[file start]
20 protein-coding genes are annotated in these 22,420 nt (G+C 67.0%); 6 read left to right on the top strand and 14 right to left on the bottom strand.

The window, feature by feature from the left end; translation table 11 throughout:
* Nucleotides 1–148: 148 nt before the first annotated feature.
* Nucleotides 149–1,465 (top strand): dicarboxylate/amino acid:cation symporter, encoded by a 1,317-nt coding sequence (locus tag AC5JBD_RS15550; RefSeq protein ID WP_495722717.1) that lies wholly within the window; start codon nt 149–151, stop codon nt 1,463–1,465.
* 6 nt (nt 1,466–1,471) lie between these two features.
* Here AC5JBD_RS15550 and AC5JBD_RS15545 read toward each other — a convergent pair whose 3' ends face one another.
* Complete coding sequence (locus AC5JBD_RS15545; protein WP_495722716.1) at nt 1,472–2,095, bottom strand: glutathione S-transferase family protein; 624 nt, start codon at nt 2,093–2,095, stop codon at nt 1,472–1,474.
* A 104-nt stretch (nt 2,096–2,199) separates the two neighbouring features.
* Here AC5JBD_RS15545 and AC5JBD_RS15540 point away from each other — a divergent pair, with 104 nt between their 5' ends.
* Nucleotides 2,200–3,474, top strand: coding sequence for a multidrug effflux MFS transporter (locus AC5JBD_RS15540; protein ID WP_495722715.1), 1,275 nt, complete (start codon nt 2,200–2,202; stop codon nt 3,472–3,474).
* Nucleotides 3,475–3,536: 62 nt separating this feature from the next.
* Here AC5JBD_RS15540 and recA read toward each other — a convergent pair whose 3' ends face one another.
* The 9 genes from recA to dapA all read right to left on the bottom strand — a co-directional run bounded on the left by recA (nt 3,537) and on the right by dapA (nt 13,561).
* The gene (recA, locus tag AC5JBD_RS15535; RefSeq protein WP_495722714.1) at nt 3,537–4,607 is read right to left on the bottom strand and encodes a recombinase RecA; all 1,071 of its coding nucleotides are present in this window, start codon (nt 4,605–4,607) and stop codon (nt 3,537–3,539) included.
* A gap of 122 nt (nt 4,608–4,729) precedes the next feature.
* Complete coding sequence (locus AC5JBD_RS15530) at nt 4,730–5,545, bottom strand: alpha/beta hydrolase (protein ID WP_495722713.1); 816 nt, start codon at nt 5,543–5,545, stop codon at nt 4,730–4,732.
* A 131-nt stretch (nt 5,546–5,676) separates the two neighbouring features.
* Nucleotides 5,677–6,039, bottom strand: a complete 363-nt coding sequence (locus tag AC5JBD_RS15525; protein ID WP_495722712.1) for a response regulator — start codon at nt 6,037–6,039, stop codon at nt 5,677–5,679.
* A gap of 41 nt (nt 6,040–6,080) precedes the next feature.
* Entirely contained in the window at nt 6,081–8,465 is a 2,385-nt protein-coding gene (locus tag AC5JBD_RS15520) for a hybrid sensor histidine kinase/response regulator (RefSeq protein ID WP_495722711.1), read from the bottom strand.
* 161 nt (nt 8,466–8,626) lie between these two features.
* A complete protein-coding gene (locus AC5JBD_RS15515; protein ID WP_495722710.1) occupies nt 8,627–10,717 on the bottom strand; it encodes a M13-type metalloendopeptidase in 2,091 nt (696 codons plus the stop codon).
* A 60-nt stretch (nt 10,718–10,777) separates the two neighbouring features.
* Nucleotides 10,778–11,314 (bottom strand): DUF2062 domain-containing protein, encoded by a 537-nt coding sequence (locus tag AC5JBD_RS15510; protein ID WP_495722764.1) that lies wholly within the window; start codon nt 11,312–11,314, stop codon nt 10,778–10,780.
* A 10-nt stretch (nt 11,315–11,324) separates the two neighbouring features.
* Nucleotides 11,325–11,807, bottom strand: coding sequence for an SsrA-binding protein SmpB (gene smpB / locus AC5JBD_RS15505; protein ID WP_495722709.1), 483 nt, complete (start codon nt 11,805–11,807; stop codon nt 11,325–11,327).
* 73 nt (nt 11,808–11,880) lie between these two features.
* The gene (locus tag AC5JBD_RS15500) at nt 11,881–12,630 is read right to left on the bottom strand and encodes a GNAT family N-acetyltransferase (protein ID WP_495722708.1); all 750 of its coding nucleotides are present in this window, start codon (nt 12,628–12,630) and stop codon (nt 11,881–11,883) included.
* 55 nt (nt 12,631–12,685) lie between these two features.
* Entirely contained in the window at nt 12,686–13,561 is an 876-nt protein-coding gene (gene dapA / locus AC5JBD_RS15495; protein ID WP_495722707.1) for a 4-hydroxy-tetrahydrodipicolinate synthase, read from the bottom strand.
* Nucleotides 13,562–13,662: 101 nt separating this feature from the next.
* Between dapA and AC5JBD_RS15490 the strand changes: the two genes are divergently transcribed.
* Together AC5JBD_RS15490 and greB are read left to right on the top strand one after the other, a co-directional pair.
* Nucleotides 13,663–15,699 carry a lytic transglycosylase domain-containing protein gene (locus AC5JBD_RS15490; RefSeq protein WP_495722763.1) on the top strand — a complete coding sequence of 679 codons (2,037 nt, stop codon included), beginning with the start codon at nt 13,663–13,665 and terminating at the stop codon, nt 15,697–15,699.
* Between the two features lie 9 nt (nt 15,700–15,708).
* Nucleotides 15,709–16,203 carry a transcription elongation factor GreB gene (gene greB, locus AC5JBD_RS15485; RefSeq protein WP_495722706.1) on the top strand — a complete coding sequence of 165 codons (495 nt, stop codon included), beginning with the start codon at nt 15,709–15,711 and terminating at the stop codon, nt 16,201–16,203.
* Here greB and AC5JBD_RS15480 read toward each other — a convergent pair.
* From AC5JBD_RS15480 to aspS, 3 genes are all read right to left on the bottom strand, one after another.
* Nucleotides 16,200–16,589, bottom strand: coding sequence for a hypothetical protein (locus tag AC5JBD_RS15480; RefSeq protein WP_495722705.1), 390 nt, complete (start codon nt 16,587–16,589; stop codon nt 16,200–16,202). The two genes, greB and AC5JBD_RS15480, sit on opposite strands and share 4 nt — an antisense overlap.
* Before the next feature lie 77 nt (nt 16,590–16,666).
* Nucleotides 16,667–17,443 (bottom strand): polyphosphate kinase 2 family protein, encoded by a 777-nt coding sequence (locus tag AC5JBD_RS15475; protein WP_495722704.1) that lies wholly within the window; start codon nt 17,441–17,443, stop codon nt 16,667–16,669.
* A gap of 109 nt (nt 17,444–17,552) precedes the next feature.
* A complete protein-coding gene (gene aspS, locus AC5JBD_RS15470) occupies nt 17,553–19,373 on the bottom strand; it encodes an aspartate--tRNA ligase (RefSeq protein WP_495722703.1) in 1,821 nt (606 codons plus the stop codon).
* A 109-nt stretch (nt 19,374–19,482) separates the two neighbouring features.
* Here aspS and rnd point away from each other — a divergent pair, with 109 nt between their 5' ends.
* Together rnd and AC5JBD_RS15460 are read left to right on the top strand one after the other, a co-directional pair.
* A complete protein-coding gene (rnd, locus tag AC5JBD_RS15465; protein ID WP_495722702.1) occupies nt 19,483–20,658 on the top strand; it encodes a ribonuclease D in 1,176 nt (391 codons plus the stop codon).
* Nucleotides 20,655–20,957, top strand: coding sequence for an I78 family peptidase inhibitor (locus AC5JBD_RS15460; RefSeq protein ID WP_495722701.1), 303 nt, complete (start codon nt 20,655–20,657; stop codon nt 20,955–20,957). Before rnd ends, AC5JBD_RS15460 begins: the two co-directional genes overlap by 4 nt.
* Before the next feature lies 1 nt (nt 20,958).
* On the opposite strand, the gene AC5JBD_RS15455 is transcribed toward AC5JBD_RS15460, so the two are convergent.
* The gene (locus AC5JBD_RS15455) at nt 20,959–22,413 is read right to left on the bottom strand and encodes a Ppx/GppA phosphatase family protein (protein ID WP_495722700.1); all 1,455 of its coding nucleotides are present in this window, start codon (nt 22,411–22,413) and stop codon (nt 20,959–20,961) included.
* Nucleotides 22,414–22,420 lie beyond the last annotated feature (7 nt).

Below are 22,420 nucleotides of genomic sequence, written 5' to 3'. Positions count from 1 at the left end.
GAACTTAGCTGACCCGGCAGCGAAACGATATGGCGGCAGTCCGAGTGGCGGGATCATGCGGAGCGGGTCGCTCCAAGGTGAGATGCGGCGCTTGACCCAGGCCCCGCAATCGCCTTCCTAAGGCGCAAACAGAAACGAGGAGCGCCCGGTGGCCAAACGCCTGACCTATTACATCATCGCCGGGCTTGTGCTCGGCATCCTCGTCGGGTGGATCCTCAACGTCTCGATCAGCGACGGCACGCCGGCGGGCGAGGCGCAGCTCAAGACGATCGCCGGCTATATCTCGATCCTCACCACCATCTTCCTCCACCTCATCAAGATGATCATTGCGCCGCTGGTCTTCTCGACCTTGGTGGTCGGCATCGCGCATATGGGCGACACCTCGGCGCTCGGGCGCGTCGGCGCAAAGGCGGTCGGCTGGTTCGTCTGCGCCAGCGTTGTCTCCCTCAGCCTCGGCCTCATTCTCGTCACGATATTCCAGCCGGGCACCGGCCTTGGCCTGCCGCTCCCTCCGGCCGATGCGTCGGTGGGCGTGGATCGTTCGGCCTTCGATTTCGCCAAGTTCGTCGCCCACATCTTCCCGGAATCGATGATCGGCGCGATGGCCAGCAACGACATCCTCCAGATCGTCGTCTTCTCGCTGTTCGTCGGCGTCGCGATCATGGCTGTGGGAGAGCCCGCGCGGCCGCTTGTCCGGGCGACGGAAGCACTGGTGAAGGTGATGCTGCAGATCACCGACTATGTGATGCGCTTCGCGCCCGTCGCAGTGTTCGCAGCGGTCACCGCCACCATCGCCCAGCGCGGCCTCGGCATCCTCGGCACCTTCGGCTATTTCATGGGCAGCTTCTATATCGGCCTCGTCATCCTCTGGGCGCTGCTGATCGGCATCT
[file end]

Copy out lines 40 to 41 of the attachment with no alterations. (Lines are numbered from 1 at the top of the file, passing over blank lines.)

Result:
* Before the next feature lie 77 nt (nt 16,590–16,666).
* Nucleotides 16,667–17,443 (bottom strand): polyphosphate kinase 2 family protein, encoded by a 777-nt coding sequence (locus tag AC5JBD_RS15475; protein WP_495722704.1) that lies wholly within the window; start codon nt 17,441–17,443, stop codon nt 16,667–16,669.